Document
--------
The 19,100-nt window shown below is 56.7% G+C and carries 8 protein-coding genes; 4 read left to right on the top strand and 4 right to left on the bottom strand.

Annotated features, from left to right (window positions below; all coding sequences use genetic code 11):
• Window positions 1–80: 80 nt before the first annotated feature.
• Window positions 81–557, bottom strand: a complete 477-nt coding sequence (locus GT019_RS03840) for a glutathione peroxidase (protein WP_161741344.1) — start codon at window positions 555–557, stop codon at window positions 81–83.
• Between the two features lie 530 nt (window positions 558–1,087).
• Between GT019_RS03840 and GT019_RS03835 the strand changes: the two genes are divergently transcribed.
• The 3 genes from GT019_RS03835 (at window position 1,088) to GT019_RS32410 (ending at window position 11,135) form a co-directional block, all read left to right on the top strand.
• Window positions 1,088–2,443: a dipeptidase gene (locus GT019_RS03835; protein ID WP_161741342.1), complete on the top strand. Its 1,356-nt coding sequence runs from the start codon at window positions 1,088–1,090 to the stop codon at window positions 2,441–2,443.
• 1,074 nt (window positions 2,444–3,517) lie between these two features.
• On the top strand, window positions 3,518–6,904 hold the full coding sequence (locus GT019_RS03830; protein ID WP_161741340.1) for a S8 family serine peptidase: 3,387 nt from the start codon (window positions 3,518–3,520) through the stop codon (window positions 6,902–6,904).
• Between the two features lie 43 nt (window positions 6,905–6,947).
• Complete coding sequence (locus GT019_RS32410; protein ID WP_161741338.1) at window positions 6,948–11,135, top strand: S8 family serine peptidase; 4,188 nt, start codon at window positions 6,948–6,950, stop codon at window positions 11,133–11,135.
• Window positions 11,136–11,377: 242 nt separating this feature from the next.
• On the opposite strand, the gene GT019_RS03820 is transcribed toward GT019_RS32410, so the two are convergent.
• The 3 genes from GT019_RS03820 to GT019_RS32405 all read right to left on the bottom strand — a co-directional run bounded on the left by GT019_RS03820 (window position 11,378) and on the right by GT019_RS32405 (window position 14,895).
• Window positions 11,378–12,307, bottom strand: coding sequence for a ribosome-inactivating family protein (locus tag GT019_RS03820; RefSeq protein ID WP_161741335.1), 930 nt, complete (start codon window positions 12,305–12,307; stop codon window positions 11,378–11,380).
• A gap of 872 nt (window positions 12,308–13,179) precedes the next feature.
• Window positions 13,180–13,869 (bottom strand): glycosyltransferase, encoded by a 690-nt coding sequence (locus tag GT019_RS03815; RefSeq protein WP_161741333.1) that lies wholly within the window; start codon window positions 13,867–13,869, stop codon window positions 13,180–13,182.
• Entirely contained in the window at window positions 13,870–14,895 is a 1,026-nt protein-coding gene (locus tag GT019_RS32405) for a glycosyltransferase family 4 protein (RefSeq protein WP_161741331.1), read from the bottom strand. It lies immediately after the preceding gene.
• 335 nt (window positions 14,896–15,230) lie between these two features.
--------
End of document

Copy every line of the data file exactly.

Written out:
The 19,100-nt window shown below is 56.7% G+C and carries 8 protein-coding genes; 4 read left to right on the top strand and 4 right to left on the bottom strand.

Annotated features, from left to right (window positions below; all coding sequences use genetic code 11):
• Window positions 1–80: 80 nt before the first annotated feature.
• Window positions 81–557, bottom strand: a complete 477-nt coding sequence (locus GT019_RS03840) for a glutathione peroxidase (protein WP_161741344.1) — start codon at window positions 555–557, stop codon at window positions 81–83.
• Between the two features lie 530 nt (window positions 558–1,087).
• Between GT019_RS03840 and GT019_RS03835 the strand changes: the two genes are divergently transcribed.
• The 3 genes from GT019_RS03835 (at window position 1,088) to GT019_RS32410 (ending at window position 11,135) form a co-directional block, all read left to right on the top strand.
• Window positions 1,088–2,443: a dipeptidase gene (locus GT019_RS03835; protein ID WP_161741342.1), complete on the top strand. Its 1,356-nt coding sequence runs from the start codon at window positions 1,088–1,090 to the stop codon at window positions 2,441–2,443.
• 1,074 nt (window positions 2,444–3,517) lie between these two features.
• On the top strand, window positions 3,518–6,904 hold the full coding sequence (locus GT019_RS03830; protein ID WP_161741340.1) for a S8 family serine peptidase: 3,387 nt from the start codon (window positions 3,518–3,520) through the stop codon (window positions 6,902–6,904).
• Between the two features lie 43 nt (window positions 6,905–6,947).
• Complete coding sequence (locus GT019_RS32410; protein ID WP_161741338.1) at window positions 6,948–11,135, top strand: S8 family serine peptidase; 4,188 nt, start codon at window positions 6,948–6,950, stop codon at window positions 11,133–11,135.
• Window positions 11,136–11,377: 242 nt separating this feature from the next.
• On the opposite strand, the gene GT019_RS03820 is transcribed toward GT019_RS32410, so the two are convergent.
• The 3 genes from GT019_RS03820 to GT019_RS32405 all read right to left on the bottom strand — a co-directional run bounded on the left by GT019_RS03820 (window position 11,378) and on the right by GT019_RS32405 (window position 14,895).
• Window positions 11,378–12,307, bottom strand: coding sequence for a ribosome-inactivating family protein (locus tag GT019_RS03820; RefSeq protein ID WP_161741335.1), 930 nt, complete (start codon window positions 12,305–12,307; stop codon window positions 11,378–11,380).
• A gap of 872 nt (window positions 12,308–13,179) precedes the next feature.
• Window positions 13,180–13,869 (bottom strand): glycosyltransferase, encoded by a 690-nt coding sequence (locus tag GT019_RS03815; RefSeq protein WP_161741333.1) that lies wholly within the window; start codon window positions 13,867–13,869, stop codon window positions 13,180–13,182.
• Entirely contained in the window at window positions 13,870–14,895 is a 1,026-nt protein-coding gene (locus tag GT019_RS32405) for a glycosyltransferase family 4 protein (RefSeq protein WP_161741331.1), read from the bottom strand. It lies immediately after the preceding gene.
• 335 nt (window positions 14,896–15,230) lie between these two features.